Game of Thrones, HBO
1. GOT Star Defends Show's Honor.
Even if you’re not an avid watcher, and probably even if you don’t own a TV, you’ve definitely heard earfuls about Game of Thrones. Is it sexist? Is it empowering? Based on your Zodiac sign and your Starbucks order, are you a Stark or a Lannister? The questions just keep coming; this week, however, we may have gotten an answer. Emilia Clarke, the lead actress who brings to life Daenerys Targaryen (referred to by some as Khaleesi *wags finger*), has gone public with a statement defending GOT as a non-sexist show. She claims that the material for female characters, considered unsavory by some, actually serves to showcase the breadth and complexity of womankind, and, much of the time, female resilience. Whatever your opinion on the topic, we can agree that it’s nice to see leading actresses like Clarke discussing themes of such importance. Like, Game of Thrones? More like Dame of Thrones, amirite ladies?
2. 11 Year-Old Entrepreneur Signs With Whole Foods.
Let’s just say Mikaila Ulmer is definitely gonna be Line Leader at recess this week; and you would be, too, if you were an 11-year-old Shark Tank contestant who just signed a deal with Whole Foods to sell your own locally-sourced flaxseed honey lemonade product nationwide. Ya know, just your basic pre-teen stuff. Nothing to see here, folks. Even cooler: when the pint-sized superstar entrepreneur signed this deal with the health food supplier, she made sure to emphasize the positive environmental impact of her lemonade, BeeSweet--especially the importance of protecting bees, which are facing extinction. This little queen of Austin, Texas is even donating some of her profits to bee (bumble and honey alike!) conservation efforts, and remains busy as a you-know-what traveling the country to raise awareness about the plight of the honeybee. Ugh. Could we bee any prouder??
3. Syrian Swimmer in Running for Olympic Refugee Team 2016.
Meanwhile, I got out of bed and brushed my teeth today so maybe there’s room for two heroes here. Anyway, back to the story. 17-year-old Yusra Mardini--a Syrian native, competitive swimmer, and recent war refugee--literally pushed a boat to shore in Greece for hours on end with the help of a few other passengers, and saved the lives of roughly 20 other refugees fleeing years of gruesome regime violence. As if that weren’t enough badassery for one story, Mardini is also in the running to compete in the 2016 Rio Olympics for the newly created refugee team, or the ROA. Mardini fled Damascus last year with her sister en route to Beirut, Lebanon and then to Izmir, Turkey, before boarding a dinghy headed to the Greek island of Lesbos. She now lives in Germany and continues to train in the hopes of becoming one of the world’s first refugee olympians. Just keep swimming, Yusra! Also, read s’more of my thoughts about the Syrian Revolution here.
4. Indiana and Florida Restrict Reproductive Justice.
Though it isn’t raking in many front-page headlines, U.S. reproductive justice policy and activism suffered some serious setbacks this week. First, multiple Republican-majority state legislatures voted in favor of increased regulations for abortion clinics and women’s healthcare facilities like Planned Parenthoods. In Indiana, a law was passed that bans abortions if sought because the fetus has been diagnosed with a disability or a defect, and also bars sex-selective and race-selective abortions. While measures like these are sold as “inclusive,” the true purpose behind them is no different than other anti-abortion measures: they are meant to take power away from the woman in question. It would be another thing entirely if these same politicians were pouring taxpayer money, time, and political resources into protecting disabled children who have actually been born, but alas. Aaaaand in Florida, we see more of the same, except with an emphasis on bleeding clinics dry of funding by requiring doctors to have hospital-admitting privileges (a requirement that is totally unnecessary and unrelated to most actual abortion procedures, which are minimally-invasive and take, like, five to ten minutes in total). Also, fake-tan-man-child-president said this. Basically, if your uterus was a’crampin a little harder this week, you have our full permission to blame U.S. policymakers.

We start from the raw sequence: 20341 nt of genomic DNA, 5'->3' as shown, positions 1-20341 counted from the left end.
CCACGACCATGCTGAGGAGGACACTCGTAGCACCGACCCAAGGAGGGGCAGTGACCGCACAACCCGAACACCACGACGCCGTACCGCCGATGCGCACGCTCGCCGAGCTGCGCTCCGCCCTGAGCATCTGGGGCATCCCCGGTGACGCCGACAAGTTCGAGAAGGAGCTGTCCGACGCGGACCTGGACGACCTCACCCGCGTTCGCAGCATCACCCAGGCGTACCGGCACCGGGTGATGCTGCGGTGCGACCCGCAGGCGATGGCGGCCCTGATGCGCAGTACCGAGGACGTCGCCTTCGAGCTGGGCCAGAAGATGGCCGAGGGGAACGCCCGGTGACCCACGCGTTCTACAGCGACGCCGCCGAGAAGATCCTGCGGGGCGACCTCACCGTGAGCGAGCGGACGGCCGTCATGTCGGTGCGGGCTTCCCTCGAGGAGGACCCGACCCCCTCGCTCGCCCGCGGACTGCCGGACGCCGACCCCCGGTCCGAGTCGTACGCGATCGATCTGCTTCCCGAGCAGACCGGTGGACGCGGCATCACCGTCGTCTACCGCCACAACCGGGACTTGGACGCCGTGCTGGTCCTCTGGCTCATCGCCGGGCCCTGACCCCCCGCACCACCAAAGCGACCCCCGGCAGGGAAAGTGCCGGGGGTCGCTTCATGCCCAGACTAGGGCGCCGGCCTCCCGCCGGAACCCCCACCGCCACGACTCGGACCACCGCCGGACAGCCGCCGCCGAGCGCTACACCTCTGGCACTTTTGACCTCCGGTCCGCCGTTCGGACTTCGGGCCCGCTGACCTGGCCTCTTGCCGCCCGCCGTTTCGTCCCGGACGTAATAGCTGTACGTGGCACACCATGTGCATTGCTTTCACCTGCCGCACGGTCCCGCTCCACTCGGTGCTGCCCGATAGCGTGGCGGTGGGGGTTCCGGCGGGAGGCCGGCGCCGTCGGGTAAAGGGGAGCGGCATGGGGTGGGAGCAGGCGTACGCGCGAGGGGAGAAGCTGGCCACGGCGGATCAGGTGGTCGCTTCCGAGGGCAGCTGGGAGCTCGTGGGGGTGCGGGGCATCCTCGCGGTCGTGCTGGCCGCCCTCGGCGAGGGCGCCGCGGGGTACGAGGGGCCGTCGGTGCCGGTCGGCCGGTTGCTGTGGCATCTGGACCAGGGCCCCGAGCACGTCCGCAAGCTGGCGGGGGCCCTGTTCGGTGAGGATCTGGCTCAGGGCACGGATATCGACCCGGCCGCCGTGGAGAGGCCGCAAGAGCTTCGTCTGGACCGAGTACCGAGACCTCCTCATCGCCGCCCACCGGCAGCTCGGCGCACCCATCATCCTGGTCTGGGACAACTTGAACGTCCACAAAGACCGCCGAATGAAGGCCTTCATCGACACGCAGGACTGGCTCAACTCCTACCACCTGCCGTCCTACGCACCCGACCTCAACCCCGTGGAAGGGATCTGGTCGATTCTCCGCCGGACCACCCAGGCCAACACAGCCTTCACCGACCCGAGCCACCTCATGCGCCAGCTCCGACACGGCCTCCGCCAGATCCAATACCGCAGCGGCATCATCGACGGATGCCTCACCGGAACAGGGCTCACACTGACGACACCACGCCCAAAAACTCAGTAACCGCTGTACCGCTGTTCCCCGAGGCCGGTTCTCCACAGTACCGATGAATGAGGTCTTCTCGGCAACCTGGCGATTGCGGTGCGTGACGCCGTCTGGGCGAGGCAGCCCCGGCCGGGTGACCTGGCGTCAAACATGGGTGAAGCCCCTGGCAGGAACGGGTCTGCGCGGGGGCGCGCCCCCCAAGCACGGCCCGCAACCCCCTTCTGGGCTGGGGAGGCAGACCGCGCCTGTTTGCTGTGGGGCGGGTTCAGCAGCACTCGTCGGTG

5. Women-Only Rideshare to Hit the Streets.
Because every woman is a princess (not in the damsel-in-distress kinda way, but in the damsel-deserving-of-respect kinda way), it’s only fitting for her to be delivered from place to place in a chariot; safe, comfortable, treated to a playlist exclusively of Beyonce’s greatest hits, etc. At least that’s what the two co-founders of Chariot, the world’s first women-only ride-share company, were thinking. Launching nationwide April 19th, Chariot was actually borne out of a rather slippery incident: during a regular 17-hour shift, one of the co-founders, a former Boston Uber driver, was relentlessly harassed by an inebriated passenger--which got him wondering how women, subject to heightened harassment (duh), even manage to do their jobs every day in addition to dealing with safety threats. That’s when he and his wife had the idea to set up a ride-share safe-space to make the roads a little safer for women passengers and drivers. Plus, the company donates some profits to local Boston women-oriented charities. Chariot charities? Charioties? ...Sry, had to.